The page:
blood orange juice

Researchers recently investigated whether blood orange juice affected blood sugar and cholesterol levels differently than did regular orange juice.

A person’s total cholesterol count represents the total amount of cholesterol in their blood. It measures HDL (high-density lipoproteins), LDL (low-density lipoproteins), and triglycerides. HDL absorbs cholesterol and carries it to the liver so that it can be excreted from the body, LDL carries cholesterol to all the cells in the body, and triglycerides are used by the body for energy.  Elevated levels of triglycerides and LDL cholesterol are considered bad since they can build up as plaque deposits on the blood vessel walls reducing blood flow and leading to high blood pressure and an increased risk for strokes or heart disease.

While medications can be prescribed to help keep cholesterol levels within a healthy range, doctors also recommend lowering cholesterol levels through physical activity and a diet low in sugar and saturated fats.  In a recent study published in the British Journal of Nutrition, researchers from the UK investigated whether drinking blood orange juice, which contains more anthocyanins than regular orange juice, had additional health benefits.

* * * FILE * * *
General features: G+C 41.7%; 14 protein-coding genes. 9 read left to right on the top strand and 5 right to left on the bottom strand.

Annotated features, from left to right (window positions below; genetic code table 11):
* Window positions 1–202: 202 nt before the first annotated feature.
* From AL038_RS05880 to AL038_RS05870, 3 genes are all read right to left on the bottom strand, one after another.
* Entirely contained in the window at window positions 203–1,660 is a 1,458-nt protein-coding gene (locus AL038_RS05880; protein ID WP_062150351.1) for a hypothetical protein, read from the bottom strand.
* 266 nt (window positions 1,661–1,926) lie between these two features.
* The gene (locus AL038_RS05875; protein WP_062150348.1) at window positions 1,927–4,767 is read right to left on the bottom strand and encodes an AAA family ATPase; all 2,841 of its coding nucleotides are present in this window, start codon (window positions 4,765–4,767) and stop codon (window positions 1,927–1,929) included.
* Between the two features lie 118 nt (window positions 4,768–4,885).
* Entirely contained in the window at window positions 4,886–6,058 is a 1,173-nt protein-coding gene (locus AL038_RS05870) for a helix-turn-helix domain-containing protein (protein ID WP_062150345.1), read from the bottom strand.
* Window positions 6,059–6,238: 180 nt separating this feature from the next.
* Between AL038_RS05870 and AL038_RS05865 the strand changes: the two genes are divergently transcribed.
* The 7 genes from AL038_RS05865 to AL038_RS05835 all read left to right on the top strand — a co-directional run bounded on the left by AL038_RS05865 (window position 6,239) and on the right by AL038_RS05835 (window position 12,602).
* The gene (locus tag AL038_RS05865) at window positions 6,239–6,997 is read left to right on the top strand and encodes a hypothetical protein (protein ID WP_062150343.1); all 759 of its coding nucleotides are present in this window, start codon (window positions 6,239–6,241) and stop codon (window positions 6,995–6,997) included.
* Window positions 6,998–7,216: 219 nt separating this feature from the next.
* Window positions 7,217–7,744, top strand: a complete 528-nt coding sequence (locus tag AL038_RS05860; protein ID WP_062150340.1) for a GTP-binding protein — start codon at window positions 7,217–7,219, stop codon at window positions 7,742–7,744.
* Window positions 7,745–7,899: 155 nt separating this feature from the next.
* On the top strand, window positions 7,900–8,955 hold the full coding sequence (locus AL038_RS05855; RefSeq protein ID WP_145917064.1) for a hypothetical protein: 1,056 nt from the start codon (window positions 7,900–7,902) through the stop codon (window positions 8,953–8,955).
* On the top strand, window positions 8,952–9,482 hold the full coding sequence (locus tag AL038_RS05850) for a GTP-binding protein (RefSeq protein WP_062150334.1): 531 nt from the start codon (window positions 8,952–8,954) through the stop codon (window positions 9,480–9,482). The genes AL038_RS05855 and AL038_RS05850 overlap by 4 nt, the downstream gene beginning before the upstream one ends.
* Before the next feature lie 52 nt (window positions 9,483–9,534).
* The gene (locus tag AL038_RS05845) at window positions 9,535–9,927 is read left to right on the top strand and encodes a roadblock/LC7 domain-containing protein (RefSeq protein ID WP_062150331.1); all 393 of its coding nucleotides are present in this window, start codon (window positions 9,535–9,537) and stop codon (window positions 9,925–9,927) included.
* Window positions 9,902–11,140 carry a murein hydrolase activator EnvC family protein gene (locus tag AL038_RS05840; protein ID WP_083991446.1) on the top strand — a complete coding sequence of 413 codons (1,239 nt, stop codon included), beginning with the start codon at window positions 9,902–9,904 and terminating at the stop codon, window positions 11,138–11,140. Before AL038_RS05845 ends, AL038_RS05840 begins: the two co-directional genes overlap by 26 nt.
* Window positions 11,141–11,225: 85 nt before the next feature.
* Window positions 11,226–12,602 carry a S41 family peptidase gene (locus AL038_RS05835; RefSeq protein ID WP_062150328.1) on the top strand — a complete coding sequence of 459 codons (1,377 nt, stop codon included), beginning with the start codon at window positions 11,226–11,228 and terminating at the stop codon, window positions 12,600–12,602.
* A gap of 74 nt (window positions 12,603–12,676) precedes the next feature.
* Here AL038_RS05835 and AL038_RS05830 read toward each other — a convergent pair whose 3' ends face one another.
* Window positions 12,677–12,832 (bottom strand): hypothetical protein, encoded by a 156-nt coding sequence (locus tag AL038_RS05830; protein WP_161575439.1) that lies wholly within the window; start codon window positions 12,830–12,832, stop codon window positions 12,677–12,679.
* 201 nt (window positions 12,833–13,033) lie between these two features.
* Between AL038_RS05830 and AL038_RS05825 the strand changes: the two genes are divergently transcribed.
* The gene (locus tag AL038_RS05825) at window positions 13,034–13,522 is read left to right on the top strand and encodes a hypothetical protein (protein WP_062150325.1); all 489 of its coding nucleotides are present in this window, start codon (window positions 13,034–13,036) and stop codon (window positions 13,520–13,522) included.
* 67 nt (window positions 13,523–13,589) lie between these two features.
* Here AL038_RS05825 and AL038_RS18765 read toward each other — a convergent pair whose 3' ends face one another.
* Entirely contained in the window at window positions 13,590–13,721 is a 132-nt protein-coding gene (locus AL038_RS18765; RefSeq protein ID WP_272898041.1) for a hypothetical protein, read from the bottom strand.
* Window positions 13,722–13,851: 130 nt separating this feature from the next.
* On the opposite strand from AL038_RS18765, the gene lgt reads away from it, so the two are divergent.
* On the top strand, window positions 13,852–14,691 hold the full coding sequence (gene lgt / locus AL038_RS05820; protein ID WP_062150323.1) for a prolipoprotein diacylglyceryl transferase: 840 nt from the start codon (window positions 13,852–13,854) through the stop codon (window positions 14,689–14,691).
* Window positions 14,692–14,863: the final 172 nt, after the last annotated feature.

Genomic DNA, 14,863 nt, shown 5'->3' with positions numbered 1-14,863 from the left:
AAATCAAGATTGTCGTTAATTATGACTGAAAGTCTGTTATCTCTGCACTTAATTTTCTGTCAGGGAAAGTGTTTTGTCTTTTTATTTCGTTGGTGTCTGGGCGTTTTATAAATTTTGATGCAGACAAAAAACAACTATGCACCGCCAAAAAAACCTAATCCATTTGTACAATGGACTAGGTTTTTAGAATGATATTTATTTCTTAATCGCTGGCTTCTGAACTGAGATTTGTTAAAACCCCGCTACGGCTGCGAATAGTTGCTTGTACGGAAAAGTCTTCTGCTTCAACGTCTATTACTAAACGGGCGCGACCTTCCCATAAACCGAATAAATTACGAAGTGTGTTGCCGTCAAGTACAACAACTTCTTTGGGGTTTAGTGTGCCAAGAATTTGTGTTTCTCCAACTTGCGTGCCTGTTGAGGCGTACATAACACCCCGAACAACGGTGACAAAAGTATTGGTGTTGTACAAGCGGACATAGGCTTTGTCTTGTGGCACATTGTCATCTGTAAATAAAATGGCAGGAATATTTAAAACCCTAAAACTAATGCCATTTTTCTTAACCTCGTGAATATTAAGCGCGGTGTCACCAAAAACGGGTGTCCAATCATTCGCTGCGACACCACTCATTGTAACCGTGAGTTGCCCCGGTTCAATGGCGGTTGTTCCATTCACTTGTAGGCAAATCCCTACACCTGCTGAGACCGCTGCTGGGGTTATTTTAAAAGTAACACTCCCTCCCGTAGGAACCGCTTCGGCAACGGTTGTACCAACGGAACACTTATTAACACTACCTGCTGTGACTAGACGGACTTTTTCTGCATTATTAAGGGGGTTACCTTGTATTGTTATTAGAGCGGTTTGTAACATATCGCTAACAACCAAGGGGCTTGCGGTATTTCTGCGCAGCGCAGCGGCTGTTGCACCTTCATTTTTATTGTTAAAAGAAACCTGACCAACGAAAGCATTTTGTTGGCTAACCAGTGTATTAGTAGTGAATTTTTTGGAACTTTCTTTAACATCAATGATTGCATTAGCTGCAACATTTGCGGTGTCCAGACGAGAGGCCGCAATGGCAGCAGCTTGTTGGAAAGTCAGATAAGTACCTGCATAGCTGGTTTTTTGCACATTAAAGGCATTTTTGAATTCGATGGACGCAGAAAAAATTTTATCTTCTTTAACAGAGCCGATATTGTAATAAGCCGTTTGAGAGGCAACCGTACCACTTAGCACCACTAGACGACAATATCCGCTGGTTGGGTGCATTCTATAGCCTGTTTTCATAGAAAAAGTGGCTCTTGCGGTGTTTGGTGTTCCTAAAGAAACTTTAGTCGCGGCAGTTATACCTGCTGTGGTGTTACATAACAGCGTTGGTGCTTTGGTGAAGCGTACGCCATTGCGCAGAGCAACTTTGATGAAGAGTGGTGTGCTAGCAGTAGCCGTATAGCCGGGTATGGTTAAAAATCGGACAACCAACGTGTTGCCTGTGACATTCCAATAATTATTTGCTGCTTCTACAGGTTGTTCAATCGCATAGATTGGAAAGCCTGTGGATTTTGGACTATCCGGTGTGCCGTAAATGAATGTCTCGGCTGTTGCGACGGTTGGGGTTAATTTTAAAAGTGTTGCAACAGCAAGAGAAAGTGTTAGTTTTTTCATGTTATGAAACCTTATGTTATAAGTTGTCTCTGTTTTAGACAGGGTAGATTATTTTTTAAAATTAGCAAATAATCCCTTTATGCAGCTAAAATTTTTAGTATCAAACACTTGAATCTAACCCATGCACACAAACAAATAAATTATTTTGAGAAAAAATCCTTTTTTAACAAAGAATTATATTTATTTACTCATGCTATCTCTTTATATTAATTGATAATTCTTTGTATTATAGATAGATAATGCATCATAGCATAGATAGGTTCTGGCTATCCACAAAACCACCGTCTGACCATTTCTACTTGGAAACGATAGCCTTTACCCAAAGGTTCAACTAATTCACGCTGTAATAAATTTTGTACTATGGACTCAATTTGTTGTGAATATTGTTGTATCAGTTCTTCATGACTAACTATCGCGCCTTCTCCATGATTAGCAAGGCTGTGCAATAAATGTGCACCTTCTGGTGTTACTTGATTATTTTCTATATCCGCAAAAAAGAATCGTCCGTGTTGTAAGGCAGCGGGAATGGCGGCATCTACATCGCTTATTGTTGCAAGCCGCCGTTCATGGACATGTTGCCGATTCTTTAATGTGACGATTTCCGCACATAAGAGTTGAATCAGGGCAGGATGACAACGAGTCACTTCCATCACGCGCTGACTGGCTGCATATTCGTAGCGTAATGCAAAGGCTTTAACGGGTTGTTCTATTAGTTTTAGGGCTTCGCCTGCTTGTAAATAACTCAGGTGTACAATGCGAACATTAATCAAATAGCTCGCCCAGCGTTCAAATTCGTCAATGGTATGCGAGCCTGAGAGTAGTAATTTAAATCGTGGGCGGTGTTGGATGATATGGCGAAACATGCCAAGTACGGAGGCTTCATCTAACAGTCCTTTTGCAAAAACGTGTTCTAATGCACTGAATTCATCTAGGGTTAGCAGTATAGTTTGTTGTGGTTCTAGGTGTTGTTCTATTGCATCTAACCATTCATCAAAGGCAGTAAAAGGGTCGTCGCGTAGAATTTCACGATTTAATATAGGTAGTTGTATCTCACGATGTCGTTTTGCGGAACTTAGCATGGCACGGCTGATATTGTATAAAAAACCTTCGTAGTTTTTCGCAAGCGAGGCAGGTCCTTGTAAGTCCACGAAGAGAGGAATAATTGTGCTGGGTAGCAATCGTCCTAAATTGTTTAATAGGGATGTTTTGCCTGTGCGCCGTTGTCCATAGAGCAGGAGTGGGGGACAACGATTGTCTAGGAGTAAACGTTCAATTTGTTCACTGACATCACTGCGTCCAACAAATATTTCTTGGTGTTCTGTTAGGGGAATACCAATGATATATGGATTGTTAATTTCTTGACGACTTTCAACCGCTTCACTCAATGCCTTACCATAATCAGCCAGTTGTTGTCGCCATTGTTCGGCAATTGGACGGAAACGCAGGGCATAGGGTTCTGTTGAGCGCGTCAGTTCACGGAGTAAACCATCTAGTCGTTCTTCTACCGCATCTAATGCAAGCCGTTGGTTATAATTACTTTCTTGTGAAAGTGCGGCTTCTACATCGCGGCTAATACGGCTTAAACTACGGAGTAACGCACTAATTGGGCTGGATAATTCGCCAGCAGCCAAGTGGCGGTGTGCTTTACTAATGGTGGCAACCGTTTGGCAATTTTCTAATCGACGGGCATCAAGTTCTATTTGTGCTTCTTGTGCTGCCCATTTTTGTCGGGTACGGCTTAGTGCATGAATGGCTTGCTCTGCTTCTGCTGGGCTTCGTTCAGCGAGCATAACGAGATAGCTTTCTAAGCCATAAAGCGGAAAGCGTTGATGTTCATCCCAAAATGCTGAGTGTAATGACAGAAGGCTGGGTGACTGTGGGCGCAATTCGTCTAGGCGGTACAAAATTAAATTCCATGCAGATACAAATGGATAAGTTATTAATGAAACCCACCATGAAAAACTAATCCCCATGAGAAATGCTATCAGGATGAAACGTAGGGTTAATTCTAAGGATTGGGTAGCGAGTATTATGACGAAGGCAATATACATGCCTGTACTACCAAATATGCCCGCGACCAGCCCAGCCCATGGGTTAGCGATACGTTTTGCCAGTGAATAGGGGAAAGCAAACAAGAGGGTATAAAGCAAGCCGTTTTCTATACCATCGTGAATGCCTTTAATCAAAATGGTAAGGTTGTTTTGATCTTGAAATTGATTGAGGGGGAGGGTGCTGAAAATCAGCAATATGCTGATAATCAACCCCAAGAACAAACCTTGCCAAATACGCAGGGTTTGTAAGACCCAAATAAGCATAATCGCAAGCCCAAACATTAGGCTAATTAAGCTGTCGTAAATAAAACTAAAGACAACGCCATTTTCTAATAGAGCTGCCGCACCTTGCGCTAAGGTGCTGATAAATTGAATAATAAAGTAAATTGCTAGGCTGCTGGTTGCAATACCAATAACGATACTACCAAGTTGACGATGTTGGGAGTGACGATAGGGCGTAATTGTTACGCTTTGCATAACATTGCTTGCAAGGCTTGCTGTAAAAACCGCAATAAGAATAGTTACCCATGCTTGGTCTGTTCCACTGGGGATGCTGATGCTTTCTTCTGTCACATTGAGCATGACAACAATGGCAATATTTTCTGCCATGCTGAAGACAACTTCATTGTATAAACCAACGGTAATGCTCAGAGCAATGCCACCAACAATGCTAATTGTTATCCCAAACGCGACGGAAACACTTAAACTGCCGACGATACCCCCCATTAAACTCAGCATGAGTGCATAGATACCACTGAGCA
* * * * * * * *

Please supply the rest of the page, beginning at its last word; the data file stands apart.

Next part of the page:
A total of 45 obese men and women aged 25–84 years were recruited to participate in this randomized controlled trial.  After a three-week cleansing period, participants were randomly assigned to drink either 500 ml blood orange juice providing 50 mg of anthocyanins per day or 500 ml standard orange juice without anthocyanins.  Measures of individual HDL- and LDL-cholesterol, blood glucose, nitric oxide, C-reactive protein, and blood pressure were taken on day one and again at the conclusion of the 28-day study.

No significant differences in cholesterol were found between the two groups indicating that blood orange juice was not a healthier alternative to regular orange juice. The additional anthocyanins found in the blood orange juice had no significant effect on health.

Written by Debra A. Kellen, PhD

Reference:  Hollands, W. J., Armah, C. N., Doleman, J. F., Perez-Moral, N., Winterbone, M. S., & Kroon, P. A. (2018). 4-Week consumption of anthocyanin-rich blood orange juice does not affect LDL-cholesterol or other biomarkers of CVD risk and glycaemia compared with standard orange juice: a randomised controlled trial. British Journal of Nutrition119(4), 415-421. doi:10.1017/S0007114517003865

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